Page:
Studying the kinetics of protein folding is the key to understanding the fundamental underlying mechanism. Levinthal (1969) posed the so-called Levinthal paradox 35 years ago. If protein folding proceeds with going through every possible state, then it takes cosmological time to reach the native state. In nature, protein folding finishes in millisecond to second. The recent energy landscape theory of protein folding (Bryngelson and Wolynes, 1989; Bryngelson et al., 1995; Chan and Dill, 1994; Abkevich et al., 1994; Wang et al., 1996) resolves the issue by assuming the underlying energy landscape is funneled toward the native state. Superimposed on that are the bumps and wiggles forming local traps. For folding to complete in biological timescale under physiological temperature (300 K), the slope of the funnel must be steep enough to overcome the local traps. The energy landscape theory is successful in explaining qualitatively and quantitatively many folding experiments (Bryngelson and Wolynes, 1989; Bryngelson et al., 1995; Chan and Dill, 1994; Abkevich et al., 1994; Wang et al., 1996).
Both theoretical and experimental investigations on folding and reaction kinetics show complex kinetics in different ranges of temperature (Bryngelson and Wolynes, 1989; Bryngelson et al., 1995; Chan and Dill, 1994; Abkevich et al., 1994; Wang et al., 1996; Gutin et al., 1996; Cieplak et al., 1999; Seno et al., 1998; Klimov and Thirumalai, 1998; Kaya and Chan, 2000, 2002; Itzhaki et al., 1995; Schuler et al., 2002; Lipman et al., 2003; Sabelko et al., 1999; Nguyen et al., 2003; Frauenfelder et al., 1988, 1991; Yang and Xie, 2002a,b). By varying the temperature, the underlying energy landscape structures can be probed in different levels, from the global to the local detail perspectives (Frauenfelder et al., 1988, 1991). The relationship between dynamics and functions of the biomolecules can be revealed. Although different theoretical approaches explain kinetic behavior within specific temperature ranges, the unified picture of kinetics of the whole temperature range seems still lacking. This is the purpose of the current study. Lately, the diffusive dynamics of folding is shown to have complex kinetics (Nguyen et al., 2003; Lee et al., 2003; Zhou et al., 2003; V. B. P. Leite, J. N. Onuchic, G. Stell, and J. Wang, unpublished results).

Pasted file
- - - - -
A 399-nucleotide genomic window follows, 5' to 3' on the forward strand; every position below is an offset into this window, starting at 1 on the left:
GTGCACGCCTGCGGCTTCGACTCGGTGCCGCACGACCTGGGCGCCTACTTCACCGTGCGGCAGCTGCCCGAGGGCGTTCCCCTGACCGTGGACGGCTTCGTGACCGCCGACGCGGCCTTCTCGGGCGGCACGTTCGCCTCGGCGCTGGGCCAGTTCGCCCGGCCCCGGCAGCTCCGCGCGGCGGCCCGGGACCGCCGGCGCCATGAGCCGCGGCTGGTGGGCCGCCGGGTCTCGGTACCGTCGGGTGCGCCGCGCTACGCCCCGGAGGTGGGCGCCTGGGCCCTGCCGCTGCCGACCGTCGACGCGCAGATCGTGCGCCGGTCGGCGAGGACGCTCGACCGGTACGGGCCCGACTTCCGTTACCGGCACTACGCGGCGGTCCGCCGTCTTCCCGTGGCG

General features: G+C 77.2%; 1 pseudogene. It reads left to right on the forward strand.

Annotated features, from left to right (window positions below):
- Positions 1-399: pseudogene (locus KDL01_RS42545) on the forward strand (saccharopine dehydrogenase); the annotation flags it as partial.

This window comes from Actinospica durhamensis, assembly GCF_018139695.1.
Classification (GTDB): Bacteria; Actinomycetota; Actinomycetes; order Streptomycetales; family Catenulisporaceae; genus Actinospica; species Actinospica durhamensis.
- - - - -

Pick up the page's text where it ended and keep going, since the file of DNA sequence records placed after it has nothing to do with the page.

In this article, we study the kinetics in the whole temperature range. We show that the Poisson(exponential)-non-Poisson(non-exponential)-Poisson (exponential) kinetics emerge from high to low temperatures. This phenomena seems to be universal not only for protein folding, but might also exist in other biomolecular folding, biomolecular binding and reaction systems, electron transfer, viscous liquid, and glassy materials.
The current results of the study are also relevant to the single molecule studies where the mean of the observables is often unreliable due to the large statistical fluctuations (which are not smeared out by the number of molecules as in the bulk case), and cannot be used to accurately characterize the system. In general, fluctuations of the observables intrinsic for characterizing the system are obtained from the information on moments and distributions (Wang and Wolynes, 1995, 1999; Onuchic et al., 1999; Wang, 2003). The connections of the theory and simulations with the single molecule kinetic experiments can be made through the analysis of the long-time dynamic trajectories or multiple short-time runs where information on the mean, high-order moments and distributions, or histograms of the important observables can be extracted (Lu et al., 1998; Schenter et al., 1999; Moerner, 1996; Zhuang et al., 2000, 2002; Jia et al., 1999).